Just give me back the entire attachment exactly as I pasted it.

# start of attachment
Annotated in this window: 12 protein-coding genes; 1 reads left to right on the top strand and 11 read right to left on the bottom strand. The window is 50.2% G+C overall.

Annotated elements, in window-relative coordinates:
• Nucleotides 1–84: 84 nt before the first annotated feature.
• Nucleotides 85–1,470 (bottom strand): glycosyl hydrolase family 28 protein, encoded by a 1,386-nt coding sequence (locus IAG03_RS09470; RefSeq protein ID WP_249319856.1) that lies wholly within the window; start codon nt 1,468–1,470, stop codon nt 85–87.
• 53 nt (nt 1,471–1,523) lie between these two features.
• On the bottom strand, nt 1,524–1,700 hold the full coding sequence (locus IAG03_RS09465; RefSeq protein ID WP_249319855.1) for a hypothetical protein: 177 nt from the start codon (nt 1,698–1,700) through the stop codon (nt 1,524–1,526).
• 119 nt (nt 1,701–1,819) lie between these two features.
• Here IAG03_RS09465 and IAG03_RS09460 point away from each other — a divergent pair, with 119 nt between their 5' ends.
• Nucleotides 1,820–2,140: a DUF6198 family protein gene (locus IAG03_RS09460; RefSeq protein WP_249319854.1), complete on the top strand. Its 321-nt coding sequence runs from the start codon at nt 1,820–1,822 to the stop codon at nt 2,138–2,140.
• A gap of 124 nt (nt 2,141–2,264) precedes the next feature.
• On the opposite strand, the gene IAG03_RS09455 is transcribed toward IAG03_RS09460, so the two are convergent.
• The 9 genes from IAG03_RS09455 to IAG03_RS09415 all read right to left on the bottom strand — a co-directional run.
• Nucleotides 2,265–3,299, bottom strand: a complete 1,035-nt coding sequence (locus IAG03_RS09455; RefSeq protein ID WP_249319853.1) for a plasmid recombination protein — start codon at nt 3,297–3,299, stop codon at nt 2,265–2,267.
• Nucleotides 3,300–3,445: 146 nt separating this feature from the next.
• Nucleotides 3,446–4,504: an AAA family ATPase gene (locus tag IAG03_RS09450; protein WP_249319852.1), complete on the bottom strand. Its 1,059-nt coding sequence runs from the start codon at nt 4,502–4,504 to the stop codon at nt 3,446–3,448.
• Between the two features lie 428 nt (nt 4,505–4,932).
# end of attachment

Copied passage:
Annotated in this window: 12 protein-coding genes; 1 reads left to right on the top strand and 11 read right to left on the bottom strand. The window is 50.2% G+C overall.

Annotated elements, in window-relative coordinates:
• Nucleotides 1–84: 84 nt before the first annotated feature.
• Nucleotides 85–1,470 (bottom strand): glycosyl hydrolase family 28 protein, encoded by a 1,386-nt coding sequence (locus IAG03_RS09470; RefSeq protein ID WP_249319856.1) that lies wholly within the window; start codon nt 1,468–1,470, stop codon nt 85–87.
• 53 nt (nt 1,471–1,523) lie between these two features.
• On the bottom strand, nt 1,524–1,700 hold the full coding sequence (locus IAG03_RS09465; RefSeq protein ID WP_249319855.1) for a hypothetical protein: 177 nt from the start codon (nt 1,698–1,700) through the stop codon (nt 1,524–1,526).
• 119 nt (nt 1,701–1,819) lie between these two features.
• Here IAG03_RS09465 and IAG03_RS09460 point away from each other — a divergent pair, with 119 nt between their 5' ends.
• Nucleotides 1,820–2,140: a DUF6198 family protein gene (locus IAG03_RS09460; RefSeq protein WP_249319854.1), complete on the top strand. Its 321-nt coding sequence runs from the start codon at nt 1,820–1,822 to the stop codon at nt 2,138–2,140.
• A gap of 124 nt (nt 2,141–2,264) precedes the next feature.
• On the opposite strand, the gene IAG03_RS09455 is transcribed toward IAG03_RS09460, so the two are convergent.
• The 9 genes from IAG03_RS09455 to IAG03_RS09415 all read right to left on the bottom strand — a co-directional run.
• Nucleotides 2,265–3,299, bottom strand: a complete 1,035-nt coding sequence (locus IAG03_RS09455; RefSeq protein ID WP_249319853.1) for a plasmid recombination protein — start codon at nt 3,297–3,299, stop codon at nt 2,265–2,267.
• Nucleotides 3,300–3,445: 146 nt separating this feature from the next.
• Nucleotides 3,446–4,504: an AAA family ATPase gene (locus tag IAG03_RS09450; protein WP_249319852.1), complete on the bottom strand. Its 1,059-nt coding sequence runs from the start codon at nt 4,502–4,504 to the stop codon at nt 3,446–3,448.
• Between the two features lie 428 nt (nt 4,505–4,932).